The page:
The knowledge that we have, although as vast as it might seem, still seems to pale in comparison to what is known in so many other specialties of medicine. Perhaps it is because we work with such a unique population of patients. Each has their own review mirror that frequently reflects a history of abuse, neglect and discrimination. Are they able to look back, review their experience and move on? Are we able to have enough resources available to help them do so?

Someone asked me the other day if I would not be working with bariatric patients what would I be doing. I had to think about that for quiet awhile. Although my life-long dream has been that someday I would like to operate a bulldozer, I still had to think about what I would really do. On my bad list and good list about things regarding my job I thought of a number of events that I could see through that rear view mirror.

I could see my trips to the “principles” office, better known in hospitals as the Chief Executive Officers headquarters. They did not always understand how valuable bariatric surgery was to the many individuals who suffered with the disease of obesity. As a patient advocate I always felt the need to express my opinion that reflected the concerns of our patients. The trips were rarely pleasant. I remembered a number of patients that gave all of us a run for our sanity. What were we thinking when we decided to operate on this rare few? I still vividly remember and know to this day the insurance hassles that we have encountered. Why don’t they see this as a life-saving procedure? What about all of the charts and that paperwork on my desk that mounds higher everyday? And what about those long hours that keeps me away from family and friends? And what about those calls at all hours of the day and night that generally have something to do with someone’s bowel habits? Perhaps my idea of operating a bulldozer isn’t such a bad idea after all.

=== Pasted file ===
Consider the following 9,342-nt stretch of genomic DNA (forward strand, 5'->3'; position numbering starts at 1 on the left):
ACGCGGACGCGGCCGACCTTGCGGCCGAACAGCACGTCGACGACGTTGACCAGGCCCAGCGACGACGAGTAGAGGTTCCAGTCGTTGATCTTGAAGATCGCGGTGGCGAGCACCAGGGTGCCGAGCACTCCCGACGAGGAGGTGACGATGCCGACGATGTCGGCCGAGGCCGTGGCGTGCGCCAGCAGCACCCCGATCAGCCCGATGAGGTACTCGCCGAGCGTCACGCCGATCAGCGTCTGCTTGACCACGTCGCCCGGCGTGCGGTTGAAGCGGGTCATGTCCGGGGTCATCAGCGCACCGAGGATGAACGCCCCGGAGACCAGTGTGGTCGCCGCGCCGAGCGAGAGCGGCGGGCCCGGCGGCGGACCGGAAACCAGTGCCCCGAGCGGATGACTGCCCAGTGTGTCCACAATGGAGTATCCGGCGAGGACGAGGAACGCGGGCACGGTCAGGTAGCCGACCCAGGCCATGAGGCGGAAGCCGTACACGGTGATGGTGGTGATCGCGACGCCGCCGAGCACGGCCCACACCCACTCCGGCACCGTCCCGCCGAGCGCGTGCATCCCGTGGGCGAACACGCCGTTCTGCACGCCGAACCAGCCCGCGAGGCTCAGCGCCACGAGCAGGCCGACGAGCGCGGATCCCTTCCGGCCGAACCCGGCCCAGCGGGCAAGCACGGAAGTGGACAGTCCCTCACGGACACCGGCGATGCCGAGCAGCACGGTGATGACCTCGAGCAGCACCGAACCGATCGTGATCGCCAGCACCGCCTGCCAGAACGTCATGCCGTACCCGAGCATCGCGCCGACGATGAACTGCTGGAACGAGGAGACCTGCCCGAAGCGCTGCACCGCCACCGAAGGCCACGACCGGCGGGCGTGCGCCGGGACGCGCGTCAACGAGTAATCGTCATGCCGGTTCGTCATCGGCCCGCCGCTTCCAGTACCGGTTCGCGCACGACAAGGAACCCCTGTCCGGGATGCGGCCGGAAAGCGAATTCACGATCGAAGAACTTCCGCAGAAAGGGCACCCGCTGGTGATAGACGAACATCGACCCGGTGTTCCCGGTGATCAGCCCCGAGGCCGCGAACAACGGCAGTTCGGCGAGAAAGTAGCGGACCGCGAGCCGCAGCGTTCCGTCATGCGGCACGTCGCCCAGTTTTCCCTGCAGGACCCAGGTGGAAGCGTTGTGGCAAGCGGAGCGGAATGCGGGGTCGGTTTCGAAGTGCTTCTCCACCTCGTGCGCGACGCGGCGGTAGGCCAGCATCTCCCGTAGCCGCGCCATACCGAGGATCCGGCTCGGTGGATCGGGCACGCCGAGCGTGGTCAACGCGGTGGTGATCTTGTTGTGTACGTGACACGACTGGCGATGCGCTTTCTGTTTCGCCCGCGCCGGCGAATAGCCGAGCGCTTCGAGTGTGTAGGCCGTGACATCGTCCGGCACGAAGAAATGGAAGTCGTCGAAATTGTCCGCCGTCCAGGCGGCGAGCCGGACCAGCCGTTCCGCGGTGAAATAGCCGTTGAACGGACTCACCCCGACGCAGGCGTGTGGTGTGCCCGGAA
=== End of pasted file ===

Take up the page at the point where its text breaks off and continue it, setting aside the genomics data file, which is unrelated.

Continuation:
Through that same rear view mirror I see the weddings, the new babies, the new lives. Former patients stop me on the streets and in shopping malls to tell me they remember me well, even though with their new bodies I hardly recognize them. Different ones call and remind me how much their surgery has changed their lives. Our support group who pride themselves in harassing me unmercifully energize me and remind me over and over why this business is so important. They teach me, I learn from them what life is really like to be relived again and to be enjoyed on a daily basis. They erase my bad list with the laughter, their hunger for learning and their hugs.

So does that bad list seem important? No, it is short compared to what we are able to accomplish in the long term. Those few who have tested our sanity levels keep us on our toes. The hospitals are becoming more “user friendly” because we make sure our patients share their new lives with the administrators. The insurance companies will always find a way to test our patience and the paper on my desk will always be annoying. And as far as the number of hours I spend on the job and the countless calls I receive, I imagine that I will miss that one day when I am sitting alone on top of my bulldozer. All of this for the simple pleasure of being able to say I had a small part in someone’s life that hopefully added to their quality of life. Through that rear view mirror I look back and realize the lessons of life that I have learned in the business of bariatric surgery. One day it will be sad to move on.

Jacquelyn K. Smiertka, RN , Program Director for Beyond Chance- Living a Healthy Life After Bariatric